I t is to this fresh recapturing of the Qur'sn." And he says about the Muslim : 2. 3-&-J~ - 's+> AJ'l " Endeavour to identify yourself with the Prophet for he is the whole of the Faith : If you cannot do so (your efforts are) sheer AbiiLahabhood. A. ~ . the Qur'zn itself. that he refers when he admonishes :" k c J$ . b "He appears to be a Qwh-reader but is.+ j_uJ. he is not talking poetry but literal truth when he says about the Prophet: r. But all these Iqbsl appreciated as partial fulfilments. you cannot deny the initial idealistic dun of Communism. That God still demands it." +. ~j * +A+ ~i ~ ~ ~i j be LSeJ' I8 Until the (meaning of the) Book reveals itself to your heart (afresh). And the perfect pwadigm for the realization of this ideal he located in the Holy Prophet Muhammad (peace of God be upon him !) and upon the movement of Islam he organized and launched on earth. He praised certain things in the Western systems : he also appreciated certain things in the Communist ideology for. a rocket. partial failures. G+ e bT 3i. neither Rzizi nor the author of KashAiif is of any avail. as we have recounted it. One makes the first attempt and the rocket explodes. One makes a second attempt and the rocket takes off--which is. This was imperiously demanded by the God of the Qur'iin. creativity-for-goodness and.JJ. in itself. in fact. else he is doomed.vision of Reality.ugJ & . a great achievement--but it falls after a few yards. in varying degrees. make no mistake that whatever you may think of the Communist methods." The Qur'sn and the Prophet set afoot a monument that presently grew into a storm. in fact. is exactly the God of the Qurkn who bestows power-in-righteousness. The leaders of this movement. of the Islamic ideal. say." And although he is talking in poetry. took the world into their own hands. demands imperiously from men that he receives these . so to say. with the same imperiousness and Iqbal's sensitive heart felt it to its innermost fibres. & LS. Just as one plans to make. . Even so is the case with Iqbzil's appreciation and criticism of the manifestation of these' ideologies. just and good order through socio-economic creativity and justice.L(b 'pb. under the inspiration of the Prophet. They wanted to establish an order-a right.

that they are the key-community in the world.. whether an 'Umar b.FAZLU-R RAHMAN 444 When Iqbal looked at those people from whom he had sprung and who claimed to be the traditional inheritors of the Qur'iin and the Prophet's legacy. this whole garden perishes too. Iqbd squarely vested his faith in them.49k A-33 9 9 ' J ~ IJ+I o9 9 jw. he was certainly disconcerted.i '& *x Sl. Despite their actual condition." The truth is that despite the fact that Muslims were broken and down-trodden and had in fact for centuries drifted from the true vision of the Q u r h and the Holy Prophet. This is how he expressed his faith: fi L 2 frc. Their love for Islam and the Holy Prophet is unlimited." This cosmic significance which I q b ~ attaches l to a truly Islamic community is the same that the Qur$n attaches to it..L! K~ " Invent for yourself an Islam whose Silfism consists of imbecility. I think it would be a mistake to suppose that when I q b ~ called l people to his vision of Reality.e. If only they can be endowed afresh with the true and powerful Qur'iinic vision of the order of society. slavery and eternal despair. It was not a matter of indifkence to the world. There is a verse which is full of biting and sarcastic taunt: . The classical Muslim community verified this principle. This could not be the case in the nature of things :but I have made this remark because some people have cavilled at him by saying that after an initial phase of universalism. holding balance and fashioning history as an instrument of the Divine Will.. and their energies are channelled.. there is a perfectly valid sense in which I q b ~ lconsidered it natural to address primarily those people who are traditionally Muslims and call upon them to become real Muslims. 4 l?. they are capable of performing the greatest feat yet witnessed by history. should we perish. a C U a t t I b existed or not.b " Although we are gripped with anguish like the unopened bud . But this fateful position to establish an order in the world which is truly divine precisely because it is truly human is earned sL 1 3J9 .g. i. to Islam. confined to Muslim community This is a terrible superficiality. they are committed by their express allegiance to the Qur'iin and the Holy Prophet. viz. ie. Iqbiil became narrow and sectarian. that he meant this call only for Muslims and not for humanity. e. However.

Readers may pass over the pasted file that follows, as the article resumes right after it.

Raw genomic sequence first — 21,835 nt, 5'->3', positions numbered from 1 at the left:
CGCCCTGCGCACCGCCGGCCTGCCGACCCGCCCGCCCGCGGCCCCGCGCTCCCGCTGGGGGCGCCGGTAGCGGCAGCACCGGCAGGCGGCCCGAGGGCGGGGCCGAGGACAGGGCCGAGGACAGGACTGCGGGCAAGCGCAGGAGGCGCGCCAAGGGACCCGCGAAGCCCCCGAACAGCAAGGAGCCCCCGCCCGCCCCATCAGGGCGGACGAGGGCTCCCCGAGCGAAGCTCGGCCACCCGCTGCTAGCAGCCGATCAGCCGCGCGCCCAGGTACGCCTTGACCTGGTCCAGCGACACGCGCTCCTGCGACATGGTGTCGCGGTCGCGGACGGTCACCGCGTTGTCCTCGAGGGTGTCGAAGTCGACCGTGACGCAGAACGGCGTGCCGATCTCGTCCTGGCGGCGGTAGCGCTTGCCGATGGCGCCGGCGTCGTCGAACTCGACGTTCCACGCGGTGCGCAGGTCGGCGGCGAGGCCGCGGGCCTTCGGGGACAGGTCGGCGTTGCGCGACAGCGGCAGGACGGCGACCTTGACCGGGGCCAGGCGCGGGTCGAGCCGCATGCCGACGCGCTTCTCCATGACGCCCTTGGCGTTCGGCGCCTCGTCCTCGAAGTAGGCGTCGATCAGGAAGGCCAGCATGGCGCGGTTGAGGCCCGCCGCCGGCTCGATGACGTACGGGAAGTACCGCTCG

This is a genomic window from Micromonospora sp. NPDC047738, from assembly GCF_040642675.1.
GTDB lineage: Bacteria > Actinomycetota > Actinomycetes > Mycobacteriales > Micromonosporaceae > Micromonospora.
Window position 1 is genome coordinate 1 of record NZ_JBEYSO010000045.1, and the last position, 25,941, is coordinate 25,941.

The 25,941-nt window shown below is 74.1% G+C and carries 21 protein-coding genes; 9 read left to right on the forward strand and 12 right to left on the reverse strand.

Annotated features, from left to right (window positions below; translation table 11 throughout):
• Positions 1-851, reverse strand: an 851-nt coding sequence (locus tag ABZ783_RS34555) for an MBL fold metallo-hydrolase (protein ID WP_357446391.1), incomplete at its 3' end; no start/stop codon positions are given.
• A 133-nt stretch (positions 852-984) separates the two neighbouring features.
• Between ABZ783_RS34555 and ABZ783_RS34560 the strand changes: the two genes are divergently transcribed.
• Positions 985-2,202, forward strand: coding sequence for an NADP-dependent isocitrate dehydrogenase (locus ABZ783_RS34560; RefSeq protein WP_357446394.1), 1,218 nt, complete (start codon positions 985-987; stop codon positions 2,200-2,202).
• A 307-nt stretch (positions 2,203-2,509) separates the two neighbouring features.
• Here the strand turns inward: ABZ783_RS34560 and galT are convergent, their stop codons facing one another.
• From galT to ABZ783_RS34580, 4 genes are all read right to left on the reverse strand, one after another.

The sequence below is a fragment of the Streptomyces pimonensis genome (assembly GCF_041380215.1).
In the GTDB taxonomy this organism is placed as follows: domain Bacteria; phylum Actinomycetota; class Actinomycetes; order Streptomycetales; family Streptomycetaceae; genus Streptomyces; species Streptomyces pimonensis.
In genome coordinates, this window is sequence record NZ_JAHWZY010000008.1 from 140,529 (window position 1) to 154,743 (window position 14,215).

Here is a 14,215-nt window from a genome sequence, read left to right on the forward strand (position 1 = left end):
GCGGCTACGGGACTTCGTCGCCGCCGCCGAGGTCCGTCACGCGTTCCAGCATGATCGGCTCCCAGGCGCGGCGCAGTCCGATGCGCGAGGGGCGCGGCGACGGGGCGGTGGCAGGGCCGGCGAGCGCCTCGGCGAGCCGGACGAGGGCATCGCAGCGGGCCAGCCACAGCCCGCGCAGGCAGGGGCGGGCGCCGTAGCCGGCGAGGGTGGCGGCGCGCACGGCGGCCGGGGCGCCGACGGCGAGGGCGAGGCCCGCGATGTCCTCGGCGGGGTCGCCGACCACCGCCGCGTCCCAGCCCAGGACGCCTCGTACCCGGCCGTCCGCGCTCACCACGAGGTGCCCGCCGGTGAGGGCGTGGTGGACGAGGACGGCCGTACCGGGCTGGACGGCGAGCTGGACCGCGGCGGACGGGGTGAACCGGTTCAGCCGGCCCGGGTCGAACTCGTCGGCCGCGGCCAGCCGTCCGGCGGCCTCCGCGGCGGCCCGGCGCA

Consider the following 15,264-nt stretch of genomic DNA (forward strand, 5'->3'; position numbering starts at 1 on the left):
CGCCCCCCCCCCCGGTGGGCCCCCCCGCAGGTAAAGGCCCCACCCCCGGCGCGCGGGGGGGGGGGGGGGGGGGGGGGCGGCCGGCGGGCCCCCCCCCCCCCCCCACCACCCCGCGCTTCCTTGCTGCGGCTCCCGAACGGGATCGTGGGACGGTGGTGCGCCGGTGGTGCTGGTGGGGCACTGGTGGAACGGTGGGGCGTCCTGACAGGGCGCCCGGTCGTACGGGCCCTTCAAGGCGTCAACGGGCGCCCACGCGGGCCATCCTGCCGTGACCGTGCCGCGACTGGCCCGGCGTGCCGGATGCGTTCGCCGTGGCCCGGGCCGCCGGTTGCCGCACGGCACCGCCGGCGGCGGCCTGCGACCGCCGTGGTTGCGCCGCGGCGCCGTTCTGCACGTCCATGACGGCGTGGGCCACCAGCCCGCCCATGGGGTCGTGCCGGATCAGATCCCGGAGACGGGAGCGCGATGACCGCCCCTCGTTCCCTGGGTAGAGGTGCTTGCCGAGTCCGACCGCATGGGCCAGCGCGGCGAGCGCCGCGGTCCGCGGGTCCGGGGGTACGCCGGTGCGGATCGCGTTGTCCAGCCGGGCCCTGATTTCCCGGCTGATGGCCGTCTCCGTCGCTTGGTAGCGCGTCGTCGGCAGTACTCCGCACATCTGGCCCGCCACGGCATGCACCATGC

H e must not weave a vacant web of pure speculation but feed his speculation on these materials. 136.iil-as well as on the fruits of the efforts of the social sciences of the present. to do constant stock-taking : f> 03 C-3 & ~ J Y 6 ~ 1 .-tj & 2 1 3Lj p 5 L GJ "That people is like the sword in the hands of Fate. p. Lahore 1959. This is neither an easy task nor a lazy one. 3. neither Iqbal nor Islam nor Muslims have much chance to live. they will be replaced by others : " who would not be like you "7 Again. he was told. t o provide the middleterm links in an order of priorities between the day-to-day actual and the transcendental. Iqbal lives . 2. The Qur'an tells i t in no unclear terms. 278. NOTES 1. indeed. p./C- IQBAL'S IDEA OF THE MUSLIM 445 through incessant endeavour and creativeness at all levels and in all the fields and through sacrifice. Bat-i Jibril. Biil-i Jibril." The Community is thus charged with this task and this role and should it fail to fulfil it. when Abraham asked God in prayer whether his leadership of men would be I1 transmitted to his heirs. that if Muslims will not do the job properly in the world. Darb-a Kalim. My promise extends not to the u n j u ~ t " . Zbid. The Qur'an declares. p. Lahore 1959. p. let alone to fuEl the role assigned to them by the Qur'an. 5. 139. p. 8. The Qur'an makes all these demands . Anna&ln-i Hijiiz. Asriir-u Rumiiz. 57. ~The task of the Muslim philosopher is to formulate this vision in clear terms for the Community.. 6. 7. 112. Darb-i Kalim. according to the Qur'an. 4. I1 :124.if it does not. in order t o direct our work. which constantly takes stock of its actions. Lahore 1948. down must it go. XLVII :38. 30. Even so does I q b d call upon us to act and work and. Besides a constructive will and an acute mind the philosopher must feed himself thoroughly upon the rich legacy of Islam in the past-the last great link in this chain being 1qb. p. . God commands all this and only then makes the promise. This is what I understand t o be the legacy of Iqbal. If this lives. Qur'm. that God makes no unilateral promises and in fact i t accuses the Jews of claiming such unilateral promises from God. Lahore 1959.